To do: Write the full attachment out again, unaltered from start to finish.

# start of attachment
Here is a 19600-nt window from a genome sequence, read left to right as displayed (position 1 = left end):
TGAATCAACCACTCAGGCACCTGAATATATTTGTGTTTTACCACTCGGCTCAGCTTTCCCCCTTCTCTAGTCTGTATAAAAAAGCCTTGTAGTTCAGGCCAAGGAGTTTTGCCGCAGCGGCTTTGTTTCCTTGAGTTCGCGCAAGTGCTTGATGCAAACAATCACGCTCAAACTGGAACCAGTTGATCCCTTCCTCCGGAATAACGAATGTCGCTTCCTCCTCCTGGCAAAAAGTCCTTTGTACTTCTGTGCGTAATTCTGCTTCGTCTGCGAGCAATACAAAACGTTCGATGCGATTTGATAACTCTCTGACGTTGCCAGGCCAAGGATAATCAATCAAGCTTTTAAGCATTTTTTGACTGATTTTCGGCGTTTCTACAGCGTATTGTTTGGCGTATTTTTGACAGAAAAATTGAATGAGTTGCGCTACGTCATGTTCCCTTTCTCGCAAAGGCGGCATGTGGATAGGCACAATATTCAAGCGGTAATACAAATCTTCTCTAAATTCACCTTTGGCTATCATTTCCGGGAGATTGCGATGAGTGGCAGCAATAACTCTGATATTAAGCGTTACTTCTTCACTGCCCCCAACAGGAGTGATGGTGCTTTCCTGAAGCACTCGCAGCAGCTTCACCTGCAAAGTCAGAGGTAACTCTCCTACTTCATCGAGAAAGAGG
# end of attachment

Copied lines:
Here is a 19600-nt window from a genome sequence, read left to right as displayed (position 1 = left end):
TGAATCAACCACTCAGGCACCTGAATATATTTGTGTTTTACCACTCGGCTCAGCTTTCCCCCTTCTCTAGTCTGTATAAAAAAGCCTTGTAGTTCAGGCCAAGGAGTTTTGCCGCAGCGGCTTTGTTTCCTTGAGTTCGCGCAAGTGCTTGATGCAAACAATCACGCTCAAACTGGAACCAGTTGATCCCTTCCTCCGGAATAACGAATGTCGCTTCCTCCTCCTGGCAAAAAGTCCTTTGTACTTCTGTGCGTAATTCTGCTTCGTCTGCGAGCAATACAAAACGTTCGATGCGATTTGATAACTCTCTGACGTTGCCAGGCCAAGGATAATCAATCAAGCTTTTAAGCATTTTTTGACTGATTTTCGGCGTTTCTACAGCGTATTGTTTGGCGTATTTTTGACAGAAAAATTGAATGAGTTGCGCTACGTCATGTTCCCTTTCTCGCAAAGGCGGCATGTGGATAGGCACAATATTCAAGCGGTAATACAAATCTTCTCTAAATTCACCTTTGGCTATCATTTCCGGGAGATTGCGATGAGTGGCAGCAATAACTCTGATATTAAGCGTTACTTCTTCACTGCCCCCAACAGGAGTGATGGTGCTTTCCTGAAGCACTCGCAGCAGCTTCACCTGCAAAGTCAGAGGTAACTCTCCTACTTCATCGAGAAAGAGG